Commentary

Paul Pierce, Celtics show some fight

Updated: March 4, 2010, 8:04 AM ET
By Chris Forsberg | ESPNBoston.com

BOSTON -- With the Boston Celtics nursing a near 30-point advantage late in the fourth quarter and a message on the JumboTron advertising that Gino, Boston's celebratory American Bandstand dancer, was warming up backstage, Paul Pierce and Glen Davis playfully sparred in front of the bench during a timeout.

It was an appropriate visual considering that, just a couple of hours earlier, Pierce likened the final 23 games of the regular season to a boxing match, stressing that the Celtics needed to get their training in before the main event -- the postseason.

On a night in which Pierce produced one of his finest outings of the past two injury-riddled months, his team followed suit as the Celtics stomped the Charlotte Bobcats 104-80 Wednesday night at TD Garden.

Pierce registered a game-high 27 points on 9-of-13 shooting (4-of-6 3-pointers) with 4 assists, 3 steals, 2 rebounds and a block over 26 minutes.

[+] EnlargePaul Pierce
Brian Babineau/NBAE via Getty ImagesPaul Pierce had one of his best games of the season Wednesday, registered a game-high 27 points on 9-of-13 shooting (4-of-6 3-pointers) with 4 assists, 3 steals, 2 rebounds and a block.

"You don't just see teams turn it on once the playoffs start, the process is very important," Pierce said in a rare pregame confab with the media. "It's like when you go to a boxing match. You don't just step out there and fight. You have to build up and practice by sparring. That's what the regular season is, you have to get ready."

For much of the past two months, Boston has looked like a fighter content to sit on the couch, munch on potato chips and try his luck in the ring. Sure, they'd show up for sparring sessions, sometimes they'd even show shades of a former champion.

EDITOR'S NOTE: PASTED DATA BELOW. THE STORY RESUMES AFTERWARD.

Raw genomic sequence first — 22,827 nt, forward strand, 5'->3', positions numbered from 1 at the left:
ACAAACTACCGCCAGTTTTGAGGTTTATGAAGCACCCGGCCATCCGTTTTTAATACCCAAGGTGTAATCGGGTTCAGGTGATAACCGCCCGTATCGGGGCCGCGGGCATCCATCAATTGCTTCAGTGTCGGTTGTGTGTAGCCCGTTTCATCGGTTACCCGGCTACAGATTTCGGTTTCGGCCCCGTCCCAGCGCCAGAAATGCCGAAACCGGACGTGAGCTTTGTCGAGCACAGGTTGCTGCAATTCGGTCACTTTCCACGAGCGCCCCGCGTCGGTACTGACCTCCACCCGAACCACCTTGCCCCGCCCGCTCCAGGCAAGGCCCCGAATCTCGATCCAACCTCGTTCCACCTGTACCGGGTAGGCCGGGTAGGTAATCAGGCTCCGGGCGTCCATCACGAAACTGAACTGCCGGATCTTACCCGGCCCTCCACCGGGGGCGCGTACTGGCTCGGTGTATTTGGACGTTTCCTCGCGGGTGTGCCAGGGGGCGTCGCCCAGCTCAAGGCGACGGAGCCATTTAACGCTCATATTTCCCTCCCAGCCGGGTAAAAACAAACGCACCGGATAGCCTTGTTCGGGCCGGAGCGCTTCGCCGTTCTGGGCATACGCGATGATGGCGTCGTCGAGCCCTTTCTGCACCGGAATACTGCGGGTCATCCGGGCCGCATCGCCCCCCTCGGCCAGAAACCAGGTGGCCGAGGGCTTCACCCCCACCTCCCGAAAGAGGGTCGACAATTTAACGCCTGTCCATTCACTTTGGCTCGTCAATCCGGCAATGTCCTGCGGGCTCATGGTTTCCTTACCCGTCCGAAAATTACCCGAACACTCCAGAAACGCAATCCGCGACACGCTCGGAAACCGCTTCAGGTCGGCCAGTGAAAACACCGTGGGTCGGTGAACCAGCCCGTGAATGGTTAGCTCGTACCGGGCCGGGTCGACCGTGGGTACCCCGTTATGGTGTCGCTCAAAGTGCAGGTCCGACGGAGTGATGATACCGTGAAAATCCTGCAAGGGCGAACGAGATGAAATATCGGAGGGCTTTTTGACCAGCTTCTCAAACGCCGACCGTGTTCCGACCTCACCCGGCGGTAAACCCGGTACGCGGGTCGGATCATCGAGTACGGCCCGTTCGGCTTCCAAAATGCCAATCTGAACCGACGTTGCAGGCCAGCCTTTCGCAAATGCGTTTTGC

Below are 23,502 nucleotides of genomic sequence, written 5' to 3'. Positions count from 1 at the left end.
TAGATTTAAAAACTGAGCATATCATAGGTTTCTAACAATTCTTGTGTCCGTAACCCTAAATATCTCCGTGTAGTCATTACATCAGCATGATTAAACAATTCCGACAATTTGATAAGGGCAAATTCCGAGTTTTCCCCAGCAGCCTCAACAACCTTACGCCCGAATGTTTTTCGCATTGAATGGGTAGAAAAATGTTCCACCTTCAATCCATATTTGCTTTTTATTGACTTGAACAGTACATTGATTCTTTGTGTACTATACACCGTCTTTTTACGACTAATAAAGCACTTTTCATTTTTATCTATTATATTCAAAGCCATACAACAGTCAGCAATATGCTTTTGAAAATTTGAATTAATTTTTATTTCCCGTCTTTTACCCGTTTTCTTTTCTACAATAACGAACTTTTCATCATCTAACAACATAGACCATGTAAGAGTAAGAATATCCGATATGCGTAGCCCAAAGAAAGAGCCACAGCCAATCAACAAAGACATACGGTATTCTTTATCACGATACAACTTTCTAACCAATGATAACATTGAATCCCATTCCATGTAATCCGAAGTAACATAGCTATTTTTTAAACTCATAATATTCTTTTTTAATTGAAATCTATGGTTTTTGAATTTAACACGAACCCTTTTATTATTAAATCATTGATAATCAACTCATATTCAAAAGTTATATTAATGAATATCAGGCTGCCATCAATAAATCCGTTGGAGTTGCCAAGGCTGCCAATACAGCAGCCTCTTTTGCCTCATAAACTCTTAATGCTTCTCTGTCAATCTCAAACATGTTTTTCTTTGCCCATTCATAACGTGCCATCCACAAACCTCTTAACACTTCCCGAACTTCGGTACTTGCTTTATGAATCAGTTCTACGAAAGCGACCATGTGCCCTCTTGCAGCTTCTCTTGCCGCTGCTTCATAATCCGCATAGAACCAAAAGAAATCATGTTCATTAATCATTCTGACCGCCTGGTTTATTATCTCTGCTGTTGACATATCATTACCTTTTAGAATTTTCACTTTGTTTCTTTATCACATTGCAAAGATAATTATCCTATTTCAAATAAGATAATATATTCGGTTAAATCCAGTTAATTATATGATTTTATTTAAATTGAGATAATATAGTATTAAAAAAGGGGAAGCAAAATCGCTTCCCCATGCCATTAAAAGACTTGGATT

Then on Saturday, they got knocked out by a lightweight named New Jersey in what was supposed to be a breezy exhibition.

If the Celtics were bored by the process of the regular season, as his teammates suggested (and his coach didn't deny), Pierce, who was forced to watch Saturday's head-shaking loss to the Nets from the sideline while nursing a right thumb sprain, implored his team to wait no longer before beginning its postseason conditioning.

Boston still looked sleepy stumbling through a win in Detroit on Tuesday night, but returned home Wednesday with renewed vigor, drubbing the Bobcats for the third time this season, a veritable TKO for a Charlotte team fighting for its playoff life in the Eastern Conference.

Maybe, just maybe, the training process has finally begun for Boston.

"We haven't had a game like this in -- it's been a while," Pierce admitted after the game. "I thought this was a good win. This is how we should come out in each and every game, at home especially."

Years in the ring have left Pierce a little worse for wear this season. He's endured a trio of minor -- yet lingering -- injuries including a right knee infection that needed to be drained surgically twice in late December, a sprained left mid-foot suffered in early February, then the sprained thumb endured late last month.